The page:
A copy interleaved by a polyglot nineteenth century amateur scholar of cuneiform, Frederick Wood, who has included his own versions of Sanskrit and other alphabets.
Large octavo, half calf over textured green cloth; spine relaid using almost all of the original backstrip and achieving an attractive effect. Marbled endpapers and bookplate showing the library of ‘Frederick A. Wood, Highfields, Chew Magna, Somerset’ with handwritten shelf numbers to the margin. Red speckled edges. Rawlinson’s printed text is complete with the folding frontispiece,  pp84.
Wood’s manuscript interleaves are on a smaller paper stock, mounted on stubs. The first section of 26 manuscript pages appears before the main text and sets out Sanskrit, Nimrud Obelisk and other alphabets, neatly in columns. At page 14 a further 16 pages of Persian, Arabic and further alphabets are inserted, with additional inserts at page 52 (6 pages of scholarly commentary); 54, 58, 74 and after the printed text finishes - about 100 small octavo pages of Wood’s manuscript in all.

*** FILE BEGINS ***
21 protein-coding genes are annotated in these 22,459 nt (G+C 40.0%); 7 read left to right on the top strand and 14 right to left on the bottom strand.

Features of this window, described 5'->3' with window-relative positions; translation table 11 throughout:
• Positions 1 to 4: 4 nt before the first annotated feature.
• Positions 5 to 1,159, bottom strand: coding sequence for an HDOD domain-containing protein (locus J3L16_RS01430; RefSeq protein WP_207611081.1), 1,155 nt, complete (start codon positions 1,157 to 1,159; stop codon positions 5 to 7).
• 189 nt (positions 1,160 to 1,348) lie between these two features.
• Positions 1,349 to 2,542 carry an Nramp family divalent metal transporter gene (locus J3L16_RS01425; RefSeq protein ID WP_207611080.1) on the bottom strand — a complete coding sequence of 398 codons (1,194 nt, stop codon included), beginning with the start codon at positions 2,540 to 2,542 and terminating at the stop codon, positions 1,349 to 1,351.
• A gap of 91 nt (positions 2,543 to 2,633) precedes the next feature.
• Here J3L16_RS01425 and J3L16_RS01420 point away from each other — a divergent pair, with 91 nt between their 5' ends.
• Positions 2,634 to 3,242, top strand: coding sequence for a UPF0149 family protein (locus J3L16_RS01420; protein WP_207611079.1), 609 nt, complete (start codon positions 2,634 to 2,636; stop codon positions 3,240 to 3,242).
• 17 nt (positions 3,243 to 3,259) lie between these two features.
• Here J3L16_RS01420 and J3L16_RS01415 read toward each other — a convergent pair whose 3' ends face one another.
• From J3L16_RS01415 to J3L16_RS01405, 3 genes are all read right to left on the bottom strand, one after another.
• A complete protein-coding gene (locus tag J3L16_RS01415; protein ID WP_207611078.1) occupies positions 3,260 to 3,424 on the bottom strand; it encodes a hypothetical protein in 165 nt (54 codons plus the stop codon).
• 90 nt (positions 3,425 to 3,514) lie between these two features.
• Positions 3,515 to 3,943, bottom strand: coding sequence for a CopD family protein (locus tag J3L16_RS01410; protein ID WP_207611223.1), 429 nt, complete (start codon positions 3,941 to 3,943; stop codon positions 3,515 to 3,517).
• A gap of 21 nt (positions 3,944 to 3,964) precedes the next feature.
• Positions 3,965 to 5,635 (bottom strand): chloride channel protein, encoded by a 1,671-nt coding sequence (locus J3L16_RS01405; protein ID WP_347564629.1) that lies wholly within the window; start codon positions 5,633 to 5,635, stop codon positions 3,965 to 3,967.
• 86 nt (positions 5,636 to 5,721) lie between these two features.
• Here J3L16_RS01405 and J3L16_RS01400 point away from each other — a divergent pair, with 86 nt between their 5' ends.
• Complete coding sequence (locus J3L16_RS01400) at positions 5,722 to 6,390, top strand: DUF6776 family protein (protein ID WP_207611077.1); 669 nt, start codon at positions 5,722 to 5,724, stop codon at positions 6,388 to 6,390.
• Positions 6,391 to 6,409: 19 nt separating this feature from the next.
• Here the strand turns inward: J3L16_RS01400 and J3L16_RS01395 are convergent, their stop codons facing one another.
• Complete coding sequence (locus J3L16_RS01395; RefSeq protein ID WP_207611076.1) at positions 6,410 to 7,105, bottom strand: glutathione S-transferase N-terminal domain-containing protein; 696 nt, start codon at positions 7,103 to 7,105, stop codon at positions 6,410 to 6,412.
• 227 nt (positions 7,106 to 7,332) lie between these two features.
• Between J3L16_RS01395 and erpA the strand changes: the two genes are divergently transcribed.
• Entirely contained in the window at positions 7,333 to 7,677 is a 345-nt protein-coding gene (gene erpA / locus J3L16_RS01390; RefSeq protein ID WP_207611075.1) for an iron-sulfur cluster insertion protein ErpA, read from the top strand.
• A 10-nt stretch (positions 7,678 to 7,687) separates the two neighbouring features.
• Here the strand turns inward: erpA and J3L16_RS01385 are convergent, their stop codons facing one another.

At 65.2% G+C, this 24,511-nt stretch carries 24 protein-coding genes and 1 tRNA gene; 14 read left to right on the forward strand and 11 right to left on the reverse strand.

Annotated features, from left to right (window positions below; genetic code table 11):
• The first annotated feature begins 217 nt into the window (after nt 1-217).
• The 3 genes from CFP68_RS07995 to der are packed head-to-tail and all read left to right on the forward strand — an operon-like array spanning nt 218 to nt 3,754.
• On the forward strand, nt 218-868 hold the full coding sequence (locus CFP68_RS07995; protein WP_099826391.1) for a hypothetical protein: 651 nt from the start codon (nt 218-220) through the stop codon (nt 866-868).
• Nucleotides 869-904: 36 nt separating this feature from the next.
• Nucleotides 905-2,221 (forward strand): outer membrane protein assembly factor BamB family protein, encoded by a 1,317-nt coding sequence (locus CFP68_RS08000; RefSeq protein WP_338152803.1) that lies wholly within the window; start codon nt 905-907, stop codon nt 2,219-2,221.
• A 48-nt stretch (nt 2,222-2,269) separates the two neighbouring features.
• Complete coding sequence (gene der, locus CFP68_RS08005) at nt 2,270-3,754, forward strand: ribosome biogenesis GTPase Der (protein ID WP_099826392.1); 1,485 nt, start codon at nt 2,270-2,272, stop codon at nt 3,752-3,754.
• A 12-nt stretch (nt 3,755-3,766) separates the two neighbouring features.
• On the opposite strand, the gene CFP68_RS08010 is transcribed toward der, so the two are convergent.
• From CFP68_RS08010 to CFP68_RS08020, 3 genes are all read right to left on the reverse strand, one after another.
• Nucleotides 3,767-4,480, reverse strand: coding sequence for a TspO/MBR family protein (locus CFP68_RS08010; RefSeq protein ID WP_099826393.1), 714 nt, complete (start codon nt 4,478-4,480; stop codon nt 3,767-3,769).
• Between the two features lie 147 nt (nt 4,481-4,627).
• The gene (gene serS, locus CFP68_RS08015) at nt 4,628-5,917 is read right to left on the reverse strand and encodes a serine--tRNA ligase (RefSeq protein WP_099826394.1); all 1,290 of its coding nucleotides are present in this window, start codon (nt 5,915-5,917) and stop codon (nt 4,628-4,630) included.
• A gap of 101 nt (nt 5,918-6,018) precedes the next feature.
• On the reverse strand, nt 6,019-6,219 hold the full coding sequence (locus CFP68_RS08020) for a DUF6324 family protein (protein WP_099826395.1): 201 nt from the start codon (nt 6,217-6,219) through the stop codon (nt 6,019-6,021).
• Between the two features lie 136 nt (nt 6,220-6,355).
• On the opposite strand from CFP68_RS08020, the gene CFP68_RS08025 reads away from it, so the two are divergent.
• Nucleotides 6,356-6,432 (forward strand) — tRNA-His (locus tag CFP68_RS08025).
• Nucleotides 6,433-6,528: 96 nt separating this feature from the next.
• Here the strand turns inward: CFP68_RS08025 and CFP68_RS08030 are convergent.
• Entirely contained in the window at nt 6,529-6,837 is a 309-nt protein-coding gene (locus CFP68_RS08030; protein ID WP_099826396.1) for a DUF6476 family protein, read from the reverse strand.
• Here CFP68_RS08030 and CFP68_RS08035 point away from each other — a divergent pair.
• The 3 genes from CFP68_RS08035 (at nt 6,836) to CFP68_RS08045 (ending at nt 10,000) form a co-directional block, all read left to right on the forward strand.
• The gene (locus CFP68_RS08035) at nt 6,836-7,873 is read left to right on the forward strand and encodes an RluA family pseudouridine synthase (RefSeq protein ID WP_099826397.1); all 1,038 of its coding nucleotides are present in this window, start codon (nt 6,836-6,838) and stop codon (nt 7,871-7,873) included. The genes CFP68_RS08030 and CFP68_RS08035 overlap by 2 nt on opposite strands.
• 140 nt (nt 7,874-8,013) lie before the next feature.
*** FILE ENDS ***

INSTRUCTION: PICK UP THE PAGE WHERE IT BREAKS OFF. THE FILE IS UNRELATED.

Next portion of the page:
Research into cuneiform became an abiding passion of western scholars during the second half of the nineteenth century with Rawlinson among the pioneers in the field. Unusually assiduous and knowledgable Frederick Wood exemplifies this intellectual enthusiasm even as he lived out his life in rural Somerset where he died in 1904. His only published work which was a natural history of his Somerset village, Chew Magna. This manuscript reveals a systematic near-obsessive interest in cuneiform which speaks of Victorian intellectual tastes.